تصمیم گیری در زمینه استراتژی در بخش عملیات لجستیک
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Publisher : Elsevier - Science Direct (الزویر - ساینس دایرکت)
Journal : International Journal of Production Economics, Volume 96, Issue 1, 18 April 2005, Pages 37–46
This paper mathematically proves under which situations a firm should run its in-house logistic division as a cost center, as a profit center, or as an outsourced logistic to 3PL providers. By studying the effects of queuing delays and users’ related costs on the decision of a time-sensitive in-house logistics division, this research concludes that to maximize the value of an organization as a whole, the in-house logistics division should work as a deficit center. If operated as a profit center, an in-house logistic division will bring quicker service to its customers, but at a higher price and lower utilization.
In this paper, we consider an in-house logistics division for which timeliness is vital in its operations and demands are stochastic. Here, “in-house logistic division” means that a firm possesses its own material handing and distribution facilities, warehousing or delivering goods without outside assistance. Without loss of generality, we assume that the in-house logistic division manager is facing uncertain demands and has limited capacity, so he/she must cope with random but time-sensitive orders which can be modeled using queuing methodology. We try to reveal that an in-house division of this kind has to work as a “deficit center” rather than a “profit center” in order to optimize its parent company’s macro-level benefits rather than its own micro-level profit. The importance of individual versus social optimization of admission to a queuing system is well known. In the early stage of this type of research (Naor, 1969; Yechiali, 1971; Knudesen, 1972; Lippman and Stidham, 1975; Mendelson and Yechiali, 1981), modes were restricted to the case of a fixed-capacity queuing system and study the optimal balking policies as a function of the number of customers in the queue were studied. They have shown that the use of queue size as a rationing device cannot lead to an optimal allocation of resources unless prices are simultaneously imposed. The pricing and long-run capacity (flexible-capacity) decisions of a service facility have been studied by Mendelson (1985). Since then, papers have built on this framework by studying multiclass queue and incentive-compatible priority pricing (Dewan and Mendelson, 1990; Mendelson and Whang, 1990; Stidham, 1992; Hassin, 1998; Ha, 1998; Cachon and Harker, 2002). It is not as clear, however, what the implications of these effects on the management and control of in-house logistics divisions are, thus there is a gap between the technical level and the management level. This gap limits the ability of an in-house logistics manager to make sound resource allocation and capacity decisions, and hampers his ability to justify investments for the purpose of improving response time, increasing order fill rate, or reducing costs to high-level management. As third-party-logistics (3PL) is emerging as a selectable strategy, a firm should decide which kinds of logistic services are suitable for outsourcing, and which ones should be kept in-house. So far, however, we rarely find rigorous mathematical proofs to support such logistics decision-making.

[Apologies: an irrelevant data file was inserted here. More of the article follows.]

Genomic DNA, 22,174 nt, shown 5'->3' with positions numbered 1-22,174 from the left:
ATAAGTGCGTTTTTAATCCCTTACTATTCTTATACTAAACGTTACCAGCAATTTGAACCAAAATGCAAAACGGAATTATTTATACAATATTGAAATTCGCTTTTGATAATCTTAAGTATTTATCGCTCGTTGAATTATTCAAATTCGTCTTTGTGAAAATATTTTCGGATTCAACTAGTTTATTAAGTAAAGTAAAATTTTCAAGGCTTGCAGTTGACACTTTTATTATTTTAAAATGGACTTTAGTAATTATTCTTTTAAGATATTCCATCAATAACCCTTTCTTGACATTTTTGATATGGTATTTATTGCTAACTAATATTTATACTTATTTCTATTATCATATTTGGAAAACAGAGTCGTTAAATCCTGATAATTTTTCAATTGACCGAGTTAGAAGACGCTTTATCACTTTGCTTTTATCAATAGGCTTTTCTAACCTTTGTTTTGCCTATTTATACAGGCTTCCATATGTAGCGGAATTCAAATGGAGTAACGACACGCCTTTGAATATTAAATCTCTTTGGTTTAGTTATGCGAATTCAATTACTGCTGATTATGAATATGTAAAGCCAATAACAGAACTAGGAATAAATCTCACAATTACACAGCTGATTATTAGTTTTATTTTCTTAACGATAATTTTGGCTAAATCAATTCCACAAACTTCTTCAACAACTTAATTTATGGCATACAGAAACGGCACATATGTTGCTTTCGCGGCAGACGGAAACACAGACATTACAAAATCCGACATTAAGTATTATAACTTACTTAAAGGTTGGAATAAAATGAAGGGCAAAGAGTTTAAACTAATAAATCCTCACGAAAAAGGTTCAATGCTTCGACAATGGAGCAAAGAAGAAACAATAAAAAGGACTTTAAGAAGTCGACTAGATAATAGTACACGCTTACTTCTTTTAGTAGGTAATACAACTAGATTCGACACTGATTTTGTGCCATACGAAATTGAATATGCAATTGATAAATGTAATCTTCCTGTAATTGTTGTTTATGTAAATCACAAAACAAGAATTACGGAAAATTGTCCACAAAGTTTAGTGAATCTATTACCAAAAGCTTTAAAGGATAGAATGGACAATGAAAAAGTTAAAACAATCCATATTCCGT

نتیجه گیری انگلیسی
This article has incorporated queuing effects into the performance of a time-sensitive in-house logistics division management. We have shown that the queuing effects are quite important. Our results suggest a methodology that could help guide the in-house logistics division manager in setting price and capacity, and could be useful in presenting his case to higher-level management. Studying the interrelationships between the financial responsibilities assigned to the in-house logistics division manager and the effects of users’ delay costs on price, capacity, and utilization, we demonstrate that some common maxims can be misleading. In particular, we suggest that maximizing the net value of logistics services to the organization as a whole leads to a deficit, and that cost recovery will lead to under-utilization of available resources. We demonstrate that organizing the in-house logistics division as a profit-center leads to a significant under-investment in capacity, coupled with significant under-utilization of this capacity; in effect, the profit-center “overstates” the value of users’ time to the detriment of the organization as a whole.